Archaeopteryx is a bird after all - just not the first

By James Maynard , May 29, 2013 05:03 PM EDT

Archaeopteryx, one of the most famous of all creatures having features of both birds and dinosaurs, is a bird after all, according to a new paper released in the journal Nature on May 29.

For 150 years, this strange extinct creature from 150 million years ago was thought of as the world's first bird. Two years ago, many paleontologists relegated to a class of winged dinosaurs. Now, Archaeopteryx is back on its perch as a bird, but maybe not the first one. Say hello to Aurornis xui.

Chinese researchers, led by paleontologist Xing Xu, said in 2011 that they found fossils belonging to a new species of feathered dinosaur with a body design much Archaeopteryx. This new species, the researchers argued, showed that Archaeopteryx was also a winged dinosaur and not a bird.

Now, a different Chinese research team has announced that they have found their own new species, called Aurornis xui. When the paleontologists looked at how this new species, ten million years older than Archaeopteryx, was related to other animal varieties, they found that the better-known species was a primitive bird, and not just a bird-like dinosaur.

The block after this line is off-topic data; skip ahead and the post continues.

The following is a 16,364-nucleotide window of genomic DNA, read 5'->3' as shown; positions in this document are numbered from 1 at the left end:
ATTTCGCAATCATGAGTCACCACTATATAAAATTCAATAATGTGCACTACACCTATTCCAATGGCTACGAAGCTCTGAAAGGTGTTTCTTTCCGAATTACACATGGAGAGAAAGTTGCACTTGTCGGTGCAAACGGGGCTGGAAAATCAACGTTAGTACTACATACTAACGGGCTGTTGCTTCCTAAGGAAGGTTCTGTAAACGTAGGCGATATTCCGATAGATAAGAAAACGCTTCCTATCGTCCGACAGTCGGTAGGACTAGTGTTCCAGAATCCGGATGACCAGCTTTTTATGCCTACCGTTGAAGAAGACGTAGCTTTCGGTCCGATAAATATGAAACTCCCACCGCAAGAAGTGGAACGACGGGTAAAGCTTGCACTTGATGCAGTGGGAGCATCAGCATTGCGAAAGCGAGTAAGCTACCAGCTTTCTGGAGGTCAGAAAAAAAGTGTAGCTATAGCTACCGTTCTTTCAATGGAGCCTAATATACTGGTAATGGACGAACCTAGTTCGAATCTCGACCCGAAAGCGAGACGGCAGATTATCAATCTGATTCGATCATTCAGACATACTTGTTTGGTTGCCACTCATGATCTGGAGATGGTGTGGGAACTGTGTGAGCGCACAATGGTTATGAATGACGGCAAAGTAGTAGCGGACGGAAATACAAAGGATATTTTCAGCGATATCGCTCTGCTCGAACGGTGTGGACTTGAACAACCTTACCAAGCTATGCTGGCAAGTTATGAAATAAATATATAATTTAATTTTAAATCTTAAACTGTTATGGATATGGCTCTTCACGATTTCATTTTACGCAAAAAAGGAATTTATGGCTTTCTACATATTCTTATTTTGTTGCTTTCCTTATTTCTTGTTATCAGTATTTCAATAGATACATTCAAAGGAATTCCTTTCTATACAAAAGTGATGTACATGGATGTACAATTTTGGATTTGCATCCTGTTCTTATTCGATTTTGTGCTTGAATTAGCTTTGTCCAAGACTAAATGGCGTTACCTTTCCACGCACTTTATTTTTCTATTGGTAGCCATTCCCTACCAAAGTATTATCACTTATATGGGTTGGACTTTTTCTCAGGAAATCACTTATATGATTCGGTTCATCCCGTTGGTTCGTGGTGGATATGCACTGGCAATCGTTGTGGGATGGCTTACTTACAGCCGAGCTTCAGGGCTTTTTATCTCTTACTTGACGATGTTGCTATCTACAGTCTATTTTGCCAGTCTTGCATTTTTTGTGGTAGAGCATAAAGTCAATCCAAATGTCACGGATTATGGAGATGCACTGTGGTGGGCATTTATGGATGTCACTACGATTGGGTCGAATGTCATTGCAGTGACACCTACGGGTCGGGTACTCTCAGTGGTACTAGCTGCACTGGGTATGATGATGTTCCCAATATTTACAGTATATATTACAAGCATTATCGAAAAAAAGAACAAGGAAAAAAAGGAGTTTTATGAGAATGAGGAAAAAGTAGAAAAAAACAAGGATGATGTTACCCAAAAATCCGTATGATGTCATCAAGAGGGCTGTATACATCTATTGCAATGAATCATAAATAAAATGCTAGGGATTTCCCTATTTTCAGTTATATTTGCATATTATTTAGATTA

"We can show that Archaeopteryx was in fact a primitive bird, and the little beast that we found [is] an even more primitive one," Pascal Godefroit of the Royal Belgian Institute of Natural Sciences said. "For the time being, this [new species] is the oldest bird known to Man." Godefroit is the researcher who named the new fossil.

Aurornis xui was about 20 inches in length, and was likely a swift runner. From its small teeth, it is believed the species ate insects. Aurornis had a bird-like pelvis, but also had a long tail and skull features like a dinosaur.

Godefroit considers Aurornis to have enough features in common with avians to be considered a bird. His team has also concluded that the new species was an ancestor of Archaeopteryx, meaning that species was a bird as well. Not everyone is convinced.

"This is very birdlike, but it is not yet a bird," paleontologist Luis Chiappe of the Natural History Museum of Los Angeles County said.

The first Archaeopteryx fossil was discovered in Bavaria in 1861. Surprisingly, this find was made less than two years after Charles Darwin published On the Origin of Species.

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